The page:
There could be a good long term benefit if this works out - "Potential for cross-selling will help to underpin further opportunities for growth". I haven't noticed anything about how it's likely to split between customers for learning using the recruitment software, and the other way round. There could be more opportunities for recruitment customers to use the learning, because of the size of PeopleFluent's revenue, at "2017: c.£82.8 million", compared to £52.2m for LTG alone (based on "Would take LTG to c.£135 million revenue business"). But, PeopleFluent's revenue is expected to reduce in the near term.
I've done some maths. I'm assuming this is about PeopleFluent, not LTG - "Revenues are expected to reduce in the near term; however, management are confident of their ability to materially improve EBIT margin".
I assume a total acquisition cost of £110m, from "cash consideration of $150 million (£107 million)" plus "Total non-recurring costs of up to $3.0 million will be incurred in order to deliver these synergies and make important investments related to the PeopleFluent Business".
Adjusted EBIT £9.2m
"Target EBIT margin of at least 20% for PeopleFluent in FY 2019"
20% of the £82.8m revenue is £16.56m, which is 15.05% of the acquisition cost of £110m (or, the acquisition cost is 6.64x 2019 EBIT).
If PeopleFluent's revenue drops 10%, to £74.5m, the 20% margin gives EBIT of £14.9m, which is 13.54% of the acquisition cost (which is 7.38x 2019 EBIT).
For a 20% drop, it's £66.2m revenue, £13.2m EBIT or 12.00% of the acquisition cost, which is 8.33x 2019 EBIT.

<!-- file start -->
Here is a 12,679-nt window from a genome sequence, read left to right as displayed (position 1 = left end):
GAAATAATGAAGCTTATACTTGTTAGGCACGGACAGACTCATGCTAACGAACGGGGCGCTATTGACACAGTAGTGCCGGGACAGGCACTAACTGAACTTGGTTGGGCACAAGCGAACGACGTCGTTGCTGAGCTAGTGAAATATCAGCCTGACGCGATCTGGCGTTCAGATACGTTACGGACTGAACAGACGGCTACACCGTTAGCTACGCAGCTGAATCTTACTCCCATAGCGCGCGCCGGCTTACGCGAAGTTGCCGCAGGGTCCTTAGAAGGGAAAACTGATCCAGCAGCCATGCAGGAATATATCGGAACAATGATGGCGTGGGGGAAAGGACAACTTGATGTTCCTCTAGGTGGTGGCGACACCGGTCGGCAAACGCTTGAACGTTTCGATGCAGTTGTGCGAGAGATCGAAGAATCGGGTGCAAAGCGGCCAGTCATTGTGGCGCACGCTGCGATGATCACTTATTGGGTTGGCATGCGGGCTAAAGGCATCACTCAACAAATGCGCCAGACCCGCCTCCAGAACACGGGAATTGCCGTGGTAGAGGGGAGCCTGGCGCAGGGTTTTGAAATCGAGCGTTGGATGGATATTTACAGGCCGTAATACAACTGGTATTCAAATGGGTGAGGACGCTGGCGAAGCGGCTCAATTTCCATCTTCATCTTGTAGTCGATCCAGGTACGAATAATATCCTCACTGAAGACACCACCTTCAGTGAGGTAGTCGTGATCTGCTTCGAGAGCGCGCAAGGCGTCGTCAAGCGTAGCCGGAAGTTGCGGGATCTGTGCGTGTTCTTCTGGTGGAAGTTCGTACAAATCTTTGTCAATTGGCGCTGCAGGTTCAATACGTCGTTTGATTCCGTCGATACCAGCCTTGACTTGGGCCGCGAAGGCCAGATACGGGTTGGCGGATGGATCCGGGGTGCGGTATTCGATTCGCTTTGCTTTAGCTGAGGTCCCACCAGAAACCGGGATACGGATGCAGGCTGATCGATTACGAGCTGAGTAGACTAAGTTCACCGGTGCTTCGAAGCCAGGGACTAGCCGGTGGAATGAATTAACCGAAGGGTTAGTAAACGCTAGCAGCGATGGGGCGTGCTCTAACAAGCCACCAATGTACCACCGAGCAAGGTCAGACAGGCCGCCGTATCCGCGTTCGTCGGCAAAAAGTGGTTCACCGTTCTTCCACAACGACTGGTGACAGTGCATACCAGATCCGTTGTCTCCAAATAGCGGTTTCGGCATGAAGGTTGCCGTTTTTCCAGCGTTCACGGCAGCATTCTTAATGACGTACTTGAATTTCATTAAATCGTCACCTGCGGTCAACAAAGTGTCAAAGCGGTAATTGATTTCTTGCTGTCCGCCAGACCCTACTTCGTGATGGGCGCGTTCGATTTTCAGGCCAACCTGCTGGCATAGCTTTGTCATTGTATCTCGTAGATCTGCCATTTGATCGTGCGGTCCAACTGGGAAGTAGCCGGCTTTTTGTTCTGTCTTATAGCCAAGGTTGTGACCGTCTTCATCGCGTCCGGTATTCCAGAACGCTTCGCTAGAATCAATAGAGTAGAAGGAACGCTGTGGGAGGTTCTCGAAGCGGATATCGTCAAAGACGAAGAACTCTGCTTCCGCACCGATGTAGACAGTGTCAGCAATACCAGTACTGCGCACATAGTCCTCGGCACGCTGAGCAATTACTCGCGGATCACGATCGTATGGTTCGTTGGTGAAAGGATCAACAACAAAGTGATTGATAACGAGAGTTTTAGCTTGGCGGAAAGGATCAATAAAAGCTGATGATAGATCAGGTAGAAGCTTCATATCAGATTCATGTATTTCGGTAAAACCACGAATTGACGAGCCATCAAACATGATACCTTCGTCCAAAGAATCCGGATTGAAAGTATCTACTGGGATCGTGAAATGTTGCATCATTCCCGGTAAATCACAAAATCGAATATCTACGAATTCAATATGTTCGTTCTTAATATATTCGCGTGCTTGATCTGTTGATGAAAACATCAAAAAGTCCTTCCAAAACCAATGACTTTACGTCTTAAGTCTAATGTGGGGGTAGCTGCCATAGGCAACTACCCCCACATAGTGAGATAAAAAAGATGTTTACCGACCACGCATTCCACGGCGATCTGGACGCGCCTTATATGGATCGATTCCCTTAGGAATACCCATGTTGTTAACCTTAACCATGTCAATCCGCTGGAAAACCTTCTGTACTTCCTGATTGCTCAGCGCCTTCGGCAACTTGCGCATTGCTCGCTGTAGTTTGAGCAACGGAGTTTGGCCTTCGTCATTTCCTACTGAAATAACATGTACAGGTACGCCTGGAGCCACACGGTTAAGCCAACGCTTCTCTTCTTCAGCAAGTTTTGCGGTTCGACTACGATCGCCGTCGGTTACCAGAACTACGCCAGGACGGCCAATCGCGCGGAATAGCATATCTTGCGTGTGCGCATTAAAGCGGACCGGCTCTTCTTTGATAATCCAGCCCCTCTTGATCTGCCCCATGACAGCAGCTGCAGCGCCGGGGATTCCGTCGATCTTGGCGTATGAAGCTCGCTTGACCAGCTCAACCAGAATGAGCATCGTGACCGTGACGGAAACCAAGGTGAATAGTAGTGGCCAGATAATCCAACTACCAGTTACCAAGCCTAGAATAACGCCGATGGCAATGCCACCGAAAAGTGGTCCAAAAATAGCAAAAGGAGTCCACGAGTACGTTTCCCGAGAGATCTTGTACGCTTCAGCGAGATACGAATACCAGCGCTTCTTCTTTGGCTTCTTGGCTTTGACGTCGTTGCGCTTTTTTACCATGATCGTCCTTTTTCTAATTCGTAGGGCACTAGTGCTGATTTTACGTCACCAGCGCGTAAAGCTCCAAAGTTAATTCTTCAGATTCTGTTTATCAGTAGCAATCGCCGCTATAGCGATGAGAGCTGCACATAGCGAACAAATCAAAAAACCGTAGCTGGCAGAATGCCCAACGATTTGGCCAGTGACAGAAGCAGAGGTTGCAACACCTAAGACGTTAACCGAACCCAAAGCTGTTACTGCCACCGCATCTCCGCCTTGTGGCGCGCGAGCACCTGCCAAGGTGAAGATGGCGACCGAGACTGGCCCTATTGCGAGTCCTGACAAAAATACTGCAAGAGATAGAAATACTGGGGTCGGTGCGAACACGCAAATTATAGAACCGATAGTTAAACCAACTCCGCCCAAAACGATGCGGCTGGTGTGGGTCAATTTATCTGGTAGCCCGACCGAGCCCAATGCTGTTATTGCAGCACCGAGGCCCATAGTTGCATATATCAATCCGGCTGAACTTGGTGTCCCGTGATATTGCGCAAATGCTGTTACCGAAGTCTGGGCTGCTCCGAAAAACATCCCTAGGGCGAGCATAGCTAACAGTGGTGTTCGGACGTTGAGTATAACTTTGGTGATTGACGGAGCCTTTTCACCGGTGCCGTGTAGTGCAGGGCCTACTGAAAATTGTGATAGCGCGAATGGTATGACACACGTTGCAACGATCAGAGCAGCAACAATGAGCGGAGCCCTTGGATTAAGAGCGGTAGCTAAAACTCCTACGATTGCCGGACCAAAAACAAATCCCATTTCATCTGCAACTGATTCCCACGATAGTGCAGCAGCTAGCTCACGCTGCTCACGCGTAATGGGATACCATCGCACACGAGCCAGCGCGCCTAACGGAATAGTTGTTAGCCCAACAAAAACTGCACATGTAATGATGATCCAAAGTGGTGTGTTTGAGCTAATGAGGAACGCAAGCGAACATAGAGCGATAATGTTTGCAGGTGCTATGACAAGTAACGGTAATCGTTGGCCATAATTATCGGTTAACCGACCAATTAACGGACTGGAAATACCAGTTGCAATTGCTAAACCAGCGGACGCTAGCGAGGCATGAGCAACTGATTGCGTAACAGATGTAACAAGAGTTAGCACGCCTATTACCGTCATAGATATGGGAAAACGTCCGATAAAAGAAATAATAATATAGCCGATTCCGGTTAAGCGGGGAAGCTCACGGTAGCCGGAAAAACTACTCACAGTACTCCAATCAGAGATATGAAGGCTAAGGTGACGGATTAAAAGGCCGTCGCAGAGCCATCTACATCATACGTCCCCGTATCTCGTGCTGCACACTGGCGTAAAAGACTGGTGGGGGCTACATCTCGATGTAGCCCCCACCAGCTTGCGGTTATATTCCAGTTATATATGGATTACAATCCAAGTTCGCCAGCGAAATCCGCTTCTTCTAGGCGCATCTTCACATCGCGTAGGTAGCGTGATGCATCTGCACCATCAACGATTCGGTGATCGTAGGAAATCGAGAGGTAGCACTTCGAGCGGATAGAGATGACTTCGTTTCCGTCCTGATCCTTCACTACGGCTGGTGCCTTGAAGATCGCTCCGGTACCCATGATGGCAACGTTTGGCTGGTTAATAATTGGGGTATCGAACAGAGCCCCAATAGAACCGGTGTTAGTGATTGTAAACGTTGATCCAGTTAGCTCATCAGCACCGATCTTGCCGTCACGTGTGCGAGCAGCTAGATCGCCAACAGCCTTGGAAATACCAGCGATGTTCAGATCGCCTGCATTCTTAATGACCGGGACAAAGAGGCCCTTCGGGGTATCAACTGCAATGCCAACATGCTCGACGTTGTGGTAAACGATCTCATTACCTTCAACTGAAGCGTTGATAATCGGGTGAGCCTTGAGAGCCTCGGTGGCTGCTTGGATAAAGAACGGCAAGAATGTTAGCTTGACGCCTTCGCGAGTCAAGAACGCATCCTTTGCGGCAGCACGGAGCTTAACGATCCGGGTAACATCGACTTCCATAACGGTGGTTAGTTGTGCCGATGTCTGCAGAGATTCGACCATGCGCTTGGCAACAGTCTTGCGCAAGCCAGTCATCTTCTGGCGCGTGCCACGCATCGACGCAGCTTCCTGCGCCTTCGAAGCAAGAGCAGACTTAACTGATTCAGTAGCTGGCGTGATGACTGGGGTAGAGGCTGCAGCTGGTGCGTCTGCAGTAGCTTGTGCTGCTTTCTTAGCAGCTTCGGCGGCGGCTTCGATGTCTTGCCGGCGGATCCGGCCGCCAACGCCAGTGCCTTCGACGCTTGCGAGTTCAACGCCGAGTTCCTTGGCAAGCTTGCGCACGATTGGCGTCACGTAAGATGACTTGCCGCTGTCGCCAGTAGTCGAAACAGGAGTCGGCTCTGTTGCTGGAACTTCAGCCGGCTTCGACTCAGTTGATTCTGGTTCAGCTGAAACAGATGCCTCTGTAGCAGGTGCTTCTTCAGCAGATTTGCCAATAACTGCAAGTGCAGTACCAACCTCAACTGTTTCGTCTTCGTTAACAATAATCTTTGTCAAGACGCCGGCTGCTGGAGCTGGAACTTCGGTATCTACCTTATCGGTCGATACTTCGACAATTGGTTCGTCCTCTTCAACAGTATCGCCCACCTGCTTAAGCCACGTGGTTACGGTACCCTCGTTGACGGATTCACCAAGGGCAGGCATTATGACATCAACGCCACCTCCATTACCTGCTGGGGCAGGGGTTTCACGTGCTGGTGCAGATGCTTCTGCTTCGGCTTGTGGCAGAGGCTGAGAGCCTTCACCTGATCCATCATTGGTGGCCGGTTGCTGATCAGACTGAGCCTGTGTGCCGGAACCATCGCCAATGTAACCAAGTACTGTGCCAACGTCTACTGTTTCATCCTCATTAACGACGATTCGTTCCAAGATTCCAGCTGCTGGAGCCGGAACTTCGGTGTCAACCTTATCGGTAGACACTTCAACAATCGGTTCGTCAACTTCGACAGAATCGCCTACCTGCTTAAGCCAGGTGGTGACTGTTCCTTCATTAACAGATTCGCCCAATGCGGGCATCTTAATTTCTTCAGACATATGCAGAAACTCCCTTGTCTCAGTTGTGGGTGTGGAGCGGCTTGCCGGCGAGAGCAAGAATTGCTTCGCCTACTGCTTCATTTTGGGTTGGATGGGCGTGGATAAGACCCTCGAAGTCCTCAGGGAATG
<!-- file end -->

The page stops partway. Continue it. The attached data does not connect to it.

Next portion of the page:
Note, my calculations are for PeopleFluent's 2019 revenue, EBIT and ratios to acquisition cost. My 20% drop-in-revenue case might be pessimistic, but the size of the revenue reduction isn't specified, and neither is the "near term". My simple math won't be relevant if the revenue drops much more than 20%, or if the 2019 EBIT margin is way off the 20% target. To state the blindingly obvious, EBIT doesn't include interest and tax, which are real costs. I don't actually know how cyclical recruitment software is, I just hope the recurring revenue (86% of PeopleFluent's total revenue) keeps recurring when recruitment is in a downturn.
I would have thought that whatever risk there is to the focus on LTG's core learning activities being diluted, (and, yes, there is some risk), I think it likely that there will be more overall gain from the significant opportunities now arising from the very much larger customer base in the USA. This really does enhance the attraction, for me, of having this company as a long term core holding.